From the large collection of Pufichek Chesspics albums of players of the Torino Chess Olympiad 2006, we have selected a few for our Photogenic Collection. The photos were posted for voting from May 24 to June 24, 2006, generating enormous interest from all sides of the globe, with over 10,000 people actively taking part in the voting. Most photos in this gallery will be used to illustrate the Torino 2006 Olympiads.
The Lion-Eating Poet in the Stone Den (Simplified Chinese: æ–½æ°é£Ÿç‹®å²; Traditional Chinese: æ–½æ°é£Ÿç…å²; Pinyin: ShÄ« ShÃ¬ shÃ shÄ« shÇ) is a famous example of constrained writing by Zhao Yuanren which consists of 92 characters, all with the sound shi in different tones when read in Mandarin. The text, although written in Classical Chinese, can be easily comprehended by most educated readers. However, changes in pronunciation over 2,500 years resulted in a large degree of homophony in Classical Chinese; so the poem becomes completely incomprehensible when spoken out in Putonghua or when written romanized.
While much of the neocon agenda is in tatters right now, certainly one of its most successful achievements has been the canonization of Ronald Reagan, which rests crucially on one thing Reagan himself did so well: forgetting the facts. So itâ€™s time to exhume a few.
First to go is the myth that Reagan was the most popular president since FDR. Fairness & Accuracy in Reporting reminds us, â€œDuring the first two years of Reaganâ€™s presidency, the public was giving President Reagan the lowest level of approval of all modern elected presidents. Reaganâ€™s average first-year approval rating was 58 percentâ€”lower than Dwight Eisenhowerâ€™s 69 percent, Jack Kennedyâ€™s 75 percent, Richard Nixonâ€™s 61 percent and Jimmy Carterâ€™s 62 percent.â€ At the end of his second year, (remember the Reagan recession?) Reaganâ€™s approval rating was 41 percent; after the Iran-Contra scandal was revealed, Reaganâ€™s approval rating stood at 46 percent. His approval rating for his entire presidency was lower than Kennedyâ€™s, Eisenhowerâ€™s and even Johnsonâ€™s, and at times he was one of the most unpopular presidents in recent history.
Also forgotten is Reaganâ€™s own embarrassing propensity to just make things up. Reagan was a dunce and a fabricator. One of his most famous assertions was, â€œTrees cause more pollution than automobiles do,â€ and he maintained, wrongly, that sulfur dioxide emitted from Mount St. Helens was greater than that emitted by cars over a 10-year period. (In one day, cars emit 40 times what Mount St. Helens released in a day even at its peak activity.) In 1985, Reagan praised the P.W. Bothaâ€™s apartheid regime of South Africa for eliminating segregation, a blunder then-Press Secretary Larry Speakes had to correct a few days later.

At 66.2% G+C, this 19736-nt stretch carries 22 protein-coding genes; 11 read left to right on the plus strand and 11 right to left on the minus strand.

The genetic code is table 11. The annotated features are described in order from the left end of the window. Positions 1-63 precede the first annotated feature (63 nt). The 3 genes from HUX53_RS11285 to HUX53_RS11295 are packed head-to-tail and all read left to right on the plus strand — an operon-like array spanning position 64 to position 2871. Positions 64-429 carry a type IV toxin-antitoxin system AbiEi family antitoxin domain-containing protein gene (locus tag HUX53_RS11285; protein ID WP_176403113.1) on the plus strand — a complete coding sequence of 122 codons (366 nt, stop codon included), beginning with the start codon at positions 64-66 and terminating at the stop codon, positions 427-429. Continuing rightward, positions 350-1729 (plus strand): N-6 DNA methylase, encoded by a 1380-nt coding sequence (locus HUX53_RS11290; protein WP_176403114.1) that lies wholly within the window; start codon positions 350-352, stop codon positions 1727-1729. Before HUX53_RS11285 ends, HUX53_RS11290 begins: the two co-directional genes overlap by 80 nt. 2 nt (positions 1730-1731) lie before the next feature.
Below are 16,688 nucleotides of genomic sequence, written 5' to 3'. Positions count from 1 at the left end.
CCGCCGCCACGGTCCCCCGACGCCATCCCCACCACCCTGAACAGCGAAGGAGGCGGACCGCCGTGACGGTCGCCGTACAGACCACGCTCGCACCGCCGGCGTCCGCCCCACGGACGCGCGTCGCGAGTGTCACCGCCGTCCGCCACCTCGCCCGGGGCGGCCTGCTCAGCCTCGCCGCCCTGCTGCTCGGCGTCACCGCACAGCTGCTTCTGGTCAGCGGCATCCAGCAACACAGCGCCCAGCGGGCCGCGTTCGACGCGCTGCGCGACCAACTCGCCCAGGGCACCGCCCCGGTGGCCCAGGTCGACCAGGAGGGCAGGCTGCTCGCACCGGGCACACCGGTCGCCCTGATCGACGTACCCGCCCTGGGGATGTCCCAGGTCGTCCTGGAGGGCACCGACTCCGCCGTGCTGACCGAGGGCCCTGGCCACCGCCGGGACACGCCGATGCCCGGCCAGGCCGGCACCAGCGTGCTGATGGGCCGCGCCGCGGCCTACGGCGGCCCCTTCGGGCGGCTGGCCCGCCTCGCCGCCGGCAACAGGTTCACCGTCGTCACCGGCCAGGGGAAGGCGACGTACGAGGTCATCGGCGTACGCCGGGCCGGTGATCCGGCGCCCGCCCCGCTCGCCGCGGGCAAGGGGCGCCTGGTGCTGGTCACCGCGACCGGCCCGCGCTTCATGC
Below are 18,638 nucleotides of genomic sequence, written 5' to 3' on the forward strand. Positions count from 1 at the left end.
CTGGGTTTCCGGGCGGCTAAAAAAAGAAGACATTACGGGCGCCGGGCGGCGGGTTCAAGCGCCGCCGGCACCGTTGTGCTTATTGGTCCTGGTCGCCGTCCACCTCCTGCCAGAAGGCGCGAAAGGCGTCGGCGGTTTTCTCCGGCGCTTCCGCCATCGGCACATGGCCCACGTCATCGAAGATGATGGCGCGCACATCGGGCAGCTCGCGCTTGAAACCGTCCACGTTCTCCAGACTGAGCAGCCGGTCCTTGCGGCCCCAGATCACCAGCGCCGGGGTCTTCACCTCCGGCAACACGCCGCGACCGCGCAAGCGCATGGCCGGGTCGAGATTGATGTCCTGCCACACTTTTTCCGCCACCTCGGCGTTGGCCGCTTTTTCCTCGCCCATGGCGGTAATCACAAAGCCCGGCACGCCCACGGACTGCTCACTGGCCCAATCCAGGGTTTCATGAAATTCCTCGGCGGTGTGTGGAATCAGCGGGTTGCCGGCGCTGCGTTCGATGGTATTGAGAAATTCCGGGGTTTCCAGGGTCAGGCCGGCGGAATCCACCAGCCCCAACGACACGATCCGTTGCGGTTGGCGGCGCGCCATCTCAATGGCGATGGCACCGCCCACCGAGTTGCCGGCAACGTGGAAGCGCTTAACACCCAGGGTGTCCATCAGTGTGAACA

Ok Cynics, we hit upon this briefly on a non-related post last week and it seems that people have a lot to say about their commute. I live about 45 miles south of Boston and work in Cambridge. My commute starts off with a short 2 minute drive to the train station where it then takes me about 50 minutes to get into Boston. We are herded like cattle off the platform where I then have to jog through the bowels of South Station to catch the subway which will take anywhere between 20 to 45 minutes for me to be deposited into Cambridge. After that it’s only a short 3 minute walk of weaving between the homeless people with outstreched hands and the Green Peace/MassPirg/Lyndon Larouche crowd before arriving in my office where I wait in anticipation to do the same commute backwards in 8 hours.
It is far better to grasp the Universe as it really is than to persist in delusion, however satisfying and reassuring.
Those afraid of the universe as it really is, those who pretend to nonexistent knowledge and envision a Cosmos centered on human beings will prefer the fleeting comforts of superstition. They avoid rather than confront the world. But those with the courage to explore the weave and structure of the Cosmos, even where it differs profoundly from their wishes and prejudices, will penetrate its deepest mysteries.
I never said it. Honest. Oh, I said there are maybe 100 billion galaxies and 10 billion trillion stars. It’s hard to talk about the Cosmos without using big numbers. I said ‘billion’ many times on the Cosmos television series, which was seen by a great many people. But I never said ‘billions and billions.’ For one thing, it’s imprecise. How many billions are ‘billions and billions’? A few billion? Twenty billion? A hundred billion? ‘Billions and billions’ is pretty vague… For a while, out of childish pique, I wouldn’t utter the phrase, even when asked to. But I’ve gotten over that. So, for the record, here it goes: ‘Billions and billions.’